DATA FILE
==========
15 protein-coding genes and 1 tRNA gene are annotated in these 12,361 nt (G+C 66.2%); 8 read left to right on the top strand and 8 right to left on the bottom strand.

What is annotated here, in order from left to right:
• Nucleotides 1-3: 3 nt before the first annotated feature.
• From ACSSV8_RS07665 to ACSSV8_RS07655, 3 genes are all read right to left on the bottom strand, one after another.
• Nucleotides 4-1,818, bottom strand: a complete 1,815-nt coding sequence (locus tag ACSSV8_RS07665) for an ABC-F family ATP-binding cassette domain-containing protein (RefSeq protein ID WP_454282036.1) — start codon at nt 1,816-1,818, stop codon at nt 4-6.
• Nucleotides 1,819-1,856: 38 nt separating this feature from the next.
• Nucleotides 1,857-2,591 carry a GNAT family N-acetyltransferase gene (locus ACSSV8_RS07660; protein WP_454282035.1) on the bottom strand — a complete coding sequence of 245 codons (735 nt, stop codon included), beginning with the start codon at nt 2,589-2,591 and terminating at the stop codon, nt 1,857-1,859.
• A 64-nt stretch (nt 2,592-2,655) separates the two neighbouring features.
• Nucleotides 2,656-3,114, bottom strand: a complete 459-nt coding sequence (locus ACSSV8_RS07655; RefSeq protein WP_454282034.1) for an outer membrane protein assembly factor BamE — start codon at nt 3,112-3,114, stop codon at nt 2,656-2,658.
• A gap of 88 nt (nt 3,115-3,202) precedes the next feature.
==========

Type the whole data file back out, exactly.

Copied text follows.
15 protein-coding genes and 1 tRNA gene are annotated in these 12,361 nt (G+C 66.2%); 8 read left to right on the top strand and 8 right to left on the bottom strand.

What is annotated here, in order from left to right:
• Nucleotides 1-3: 3 nt before the first annotated feature.
• From ACSSV8_RS07665 to ACSSV8_RS07655, 3 genes are all read right to left on the bottom strand, one after another.
• Nucleotides 4-1,818, bottom strand: a complete 1,815-nt coding sequence (locus tag ACSSV8_RS07665) for an ABC-F family ATP-binding cassette domain-containing protein (RefSeq protein ID WP_454282036.1) — start codon at nt 1,816-1,818, stop codon at nt 4-6.
• Nucleotides 1,819-1,856: 38 nt separating this feature from the next.
• Nucleotides 1,857-2,591 carry a GNAT family N-acetyltransferase gene (locus ACSSV8_RS07660; protein WP_454282035.1) on the bottom strand — a complete coding sequence of 245 codons (735 nt, stop codon included), beginning with the start codon at nt 2,589-2,591 and terminating at the stop codon, nt 1,857-1,859.
• A 64-nt stretch (nt 2,592-2,655) separates the two neighbouring features.
• Nucleotides 2,656-3,114, bottom strand: a complete 459-nt coding sequence (locus ACSSV8_RS07655; RefSeq protein WP_454282034.1) for an outer membrane protein assembly factor BamE — start codon at nt 3,112-3,114, stop codon at nt 2,656-2,658.
• A gap of 88 nt (nt 3,115-3,202) precedes the next feature.